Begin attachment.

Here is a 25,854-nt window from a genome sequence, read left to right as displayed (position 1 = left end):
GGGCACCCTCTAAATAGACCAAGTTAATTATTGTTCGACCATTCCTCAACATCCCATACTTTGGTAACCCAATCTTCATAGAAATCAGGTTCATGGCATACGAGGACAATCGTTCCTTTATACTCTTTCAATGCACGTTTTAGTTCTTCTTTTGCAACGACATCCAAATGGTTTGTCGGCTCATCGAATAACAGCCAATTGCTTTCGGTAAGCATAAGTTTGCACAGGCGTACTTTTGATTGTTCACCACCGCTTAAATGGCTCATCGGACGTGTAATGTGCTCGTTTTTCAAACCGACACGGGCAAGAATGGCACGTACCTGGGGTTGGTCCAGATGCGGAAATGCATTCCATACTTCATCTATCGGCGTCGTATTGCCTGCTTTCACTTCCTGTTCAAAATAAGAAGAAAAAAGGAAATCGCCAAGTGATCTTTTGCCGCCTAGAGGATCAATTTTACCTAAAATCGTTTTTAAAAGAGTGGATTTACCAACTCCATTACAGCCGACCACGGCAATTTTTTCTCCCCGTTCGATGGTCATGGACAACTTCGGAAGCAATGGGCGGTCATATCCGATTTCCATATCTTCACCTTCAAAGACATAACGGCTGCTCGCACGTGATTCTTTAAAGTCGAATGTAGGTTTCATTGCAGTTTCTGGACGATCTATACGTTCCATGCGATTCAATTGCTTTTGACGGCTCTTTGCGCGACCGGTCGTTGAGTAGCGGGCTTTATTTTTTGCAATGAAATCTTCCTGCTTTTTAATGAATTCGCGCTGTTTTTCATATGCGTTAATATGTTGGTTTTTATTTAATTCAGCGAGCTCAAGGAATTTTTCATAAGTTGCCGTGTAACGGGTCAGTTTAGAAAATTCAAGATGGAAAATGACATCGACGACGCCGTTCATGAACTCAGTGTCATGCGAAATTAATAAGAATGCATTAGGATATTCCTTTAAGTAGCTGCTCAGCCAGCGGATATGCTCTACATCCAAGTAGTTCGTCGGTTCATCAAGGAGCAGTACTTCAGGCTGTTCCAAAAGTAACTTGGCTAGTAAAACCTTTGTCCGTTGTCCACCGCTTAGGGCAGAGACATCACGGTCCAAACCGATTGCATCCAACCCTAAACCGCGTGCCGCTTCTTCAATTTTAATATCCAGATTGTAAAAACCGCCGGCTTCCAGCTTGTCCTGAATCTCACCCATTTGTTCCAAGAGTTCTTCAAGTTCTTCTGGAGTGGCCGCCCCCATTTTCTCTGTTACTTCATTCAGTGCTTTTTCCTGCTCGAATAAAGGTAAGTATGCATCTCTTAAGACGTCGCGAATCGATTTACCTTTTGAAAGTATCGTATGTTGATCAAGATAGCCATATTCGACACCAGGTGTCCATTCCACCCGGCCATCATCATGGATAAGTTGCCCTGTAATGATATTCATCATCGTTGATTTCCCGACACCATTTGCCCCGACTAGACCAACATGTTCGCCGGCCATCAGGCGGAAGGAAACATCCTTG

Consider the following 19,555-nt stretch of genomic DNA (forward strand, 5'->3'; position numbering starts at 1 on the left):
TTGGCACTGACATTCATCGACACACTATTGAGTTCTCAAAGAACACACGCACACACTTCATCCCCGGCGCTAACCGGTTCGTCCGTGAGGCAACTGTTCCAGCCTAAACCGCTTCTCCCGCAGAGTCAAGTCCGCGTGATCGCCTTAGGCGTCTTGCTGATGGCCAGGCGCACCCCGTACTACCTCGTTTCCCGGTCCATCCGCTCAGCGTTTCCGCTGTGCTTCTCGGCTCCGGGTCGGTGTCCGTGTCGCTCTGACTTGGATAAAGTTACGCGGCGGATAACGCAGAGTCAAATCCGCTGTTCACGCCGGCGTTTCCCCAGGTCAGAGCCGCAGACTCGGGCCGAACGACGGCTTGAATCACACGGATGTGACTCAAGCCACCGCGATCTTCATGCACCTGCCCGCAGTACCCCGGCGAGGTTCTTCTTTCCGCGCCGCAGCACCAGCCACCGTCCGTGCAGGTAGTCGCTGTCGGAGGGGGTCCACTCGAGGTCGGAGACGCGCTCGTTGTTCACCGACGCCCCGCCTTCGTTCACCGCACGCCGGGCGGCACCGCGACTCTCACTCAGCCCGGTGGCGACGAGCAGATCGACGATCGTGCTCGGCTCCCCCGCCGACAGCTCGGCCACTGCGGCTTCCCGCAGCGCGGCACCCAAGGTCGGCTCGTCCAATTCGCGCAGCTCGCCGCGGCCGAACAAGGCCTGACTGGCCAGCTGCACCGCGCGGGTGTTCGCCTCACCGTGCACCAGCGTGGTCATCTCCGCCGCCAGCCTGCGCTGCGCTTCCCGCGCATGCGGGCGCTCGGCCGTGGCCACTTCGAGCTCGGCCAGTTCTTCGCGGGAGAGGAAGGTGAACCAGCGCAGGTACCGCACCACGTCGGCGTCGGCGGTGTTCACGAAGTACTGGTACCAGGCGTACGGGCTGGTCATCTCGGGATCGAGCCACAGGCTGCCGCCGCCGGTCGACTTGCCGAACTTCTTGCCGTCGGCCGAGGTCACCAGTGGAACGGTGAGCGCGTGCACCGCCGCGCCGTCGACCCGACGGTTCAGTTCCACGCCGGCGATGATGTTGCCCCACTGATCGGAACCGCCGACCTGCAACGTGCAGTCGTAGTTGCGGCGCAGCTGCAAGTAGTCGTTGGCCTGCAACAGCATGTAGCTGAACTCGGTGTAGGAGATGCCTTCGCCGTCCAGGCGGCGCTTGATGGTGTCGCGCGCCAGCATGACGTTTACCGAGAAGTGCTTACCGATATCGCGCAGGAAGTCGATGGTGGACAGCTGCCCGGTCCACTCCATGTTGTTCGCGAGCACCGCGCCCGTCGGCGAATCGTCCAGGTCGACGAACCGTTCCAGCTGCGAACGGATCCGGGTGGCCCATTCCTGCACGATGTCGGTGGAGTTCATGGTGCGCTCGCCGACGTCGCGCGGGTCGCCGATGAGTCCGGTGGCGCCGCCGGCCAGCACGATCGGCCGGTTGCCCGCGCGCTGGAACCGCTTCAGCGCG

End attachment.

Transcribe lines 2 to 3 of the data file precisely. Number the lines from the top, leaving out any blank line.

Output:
GGGCACCCTCTAAATAGACCAAGTTAATTATTGTTCGACCATTCCTCAACATCCCATACTTTGGTAACCCAATCTTCATAGAAATCAGGTTCATGGCATACGAGGACAATCGTTCCTTTATACTCTTTCAATGCACGTTTTAGTTCTTCTTTTGCAACGACATCCAAATGGTTTGTCGGCTCATCGAATAACAGCCAATTGCTTTCGGTAAGCATAAGTTTGCACAGGCGTACTTTTGATTGTTCACCACCGCTTAAATGGCTCATCGGACGTGTAATGTGCTCGTTTTTCAAACCGACACGGGCAAGAATGGCACGTACCTGGGGTTGGTCCAGATGCGGAAATGCATTCCATACTTCATCTATCGGCGTCGTATTGCCTGCTTTCACTTCCTGTTCAAAATAAGAAGAAAAAAGGAAATCGCCAAGTGATCTTTTGCCGCCTAGAGGATCAATTTTACCTAAAATCGTTTTTAAAAGAGTGGATTTACCAACTCCATTACAGCCGACCACGGCAATTTTTTCTCCCCGTTCGATGGTCATGGACAACTTCGGAAGCAATGGGCGGTCATATCCGATTTCCATATCTTCACCTTCAAAGACATAACGGCTGCTCGCACGTGATTCTTTAAAGTCGAATGTAGGTTTCATTGCAGTTTCTGGACGATCTATACGTTCCATGCGATTCAATTGCTTTTGACGGCTCTTTGCGCGACCGGTCGTTGAGTAGCGGGCTTTATTTTTTGCAATGAAATCTTCCTGCTTTTTAATGAATTCGCGCTGTTTTTCATATGCGTTAATATGTTGGTTTTTATTTAATTCAGCGAGCTCAAGGAATTTTTCATAAGTTGCCGTGTAACGGGTCAGTTTAGAAAATTCAAGATGGAAAATGACATCGACGACGCCGTTCATGAACTCAGTGTCATGCGAAATTAATAAGAATGCATTAGGATATTCCTTTAAGTAGCTGCTCAGCCAGCGGATATGCTCTACATCCAAGTAGTTCGTCGGTTCATCAAGGAGCAGTACTTCAGGCTGTTCCAAAAGTAACTTGGCTAGTAAAACCTTTGTCCGTTGTCCACCGCTTAGGGCAGAGACATCACGGTCCAAACCGATTGCATCCAACCCTAAACCGCGTGCCGCTTCTTCAATTTTAATATCCAGATTGTAAAAACCGCCGGCTTCCAGCTTGTCCTGAATCTCACCCATTTGTTCCAAGAGTTCTTCAAGTTCTTCTGGAGTGGCCGCCCCCATTTTCTCTGTTACTTCATTCAGTGCTTTTTCCTGCTCGAATAAAGGTAAGTATGCATCTCTTAAGACGTCGCGAATCGATTTACCTTTTGAAAGTATCGTATGTTGATCAAGATAGCCATATTCGACACCAGGTGTCCATTCCACCCGGCCATCATCATGGATAAGTTGCCCTGTAATGATATTCATCATCGTTGATTTCCCGACACCATTTGCCCCGACTAGACCAACATGTTCGCCGGCCATCAGGCGGAAGGAAACATCCTTG

Consider the following 19,555-nt stretch of genomic DNA (forward strand, 5'->3'; position numbering starts at 1 on the left):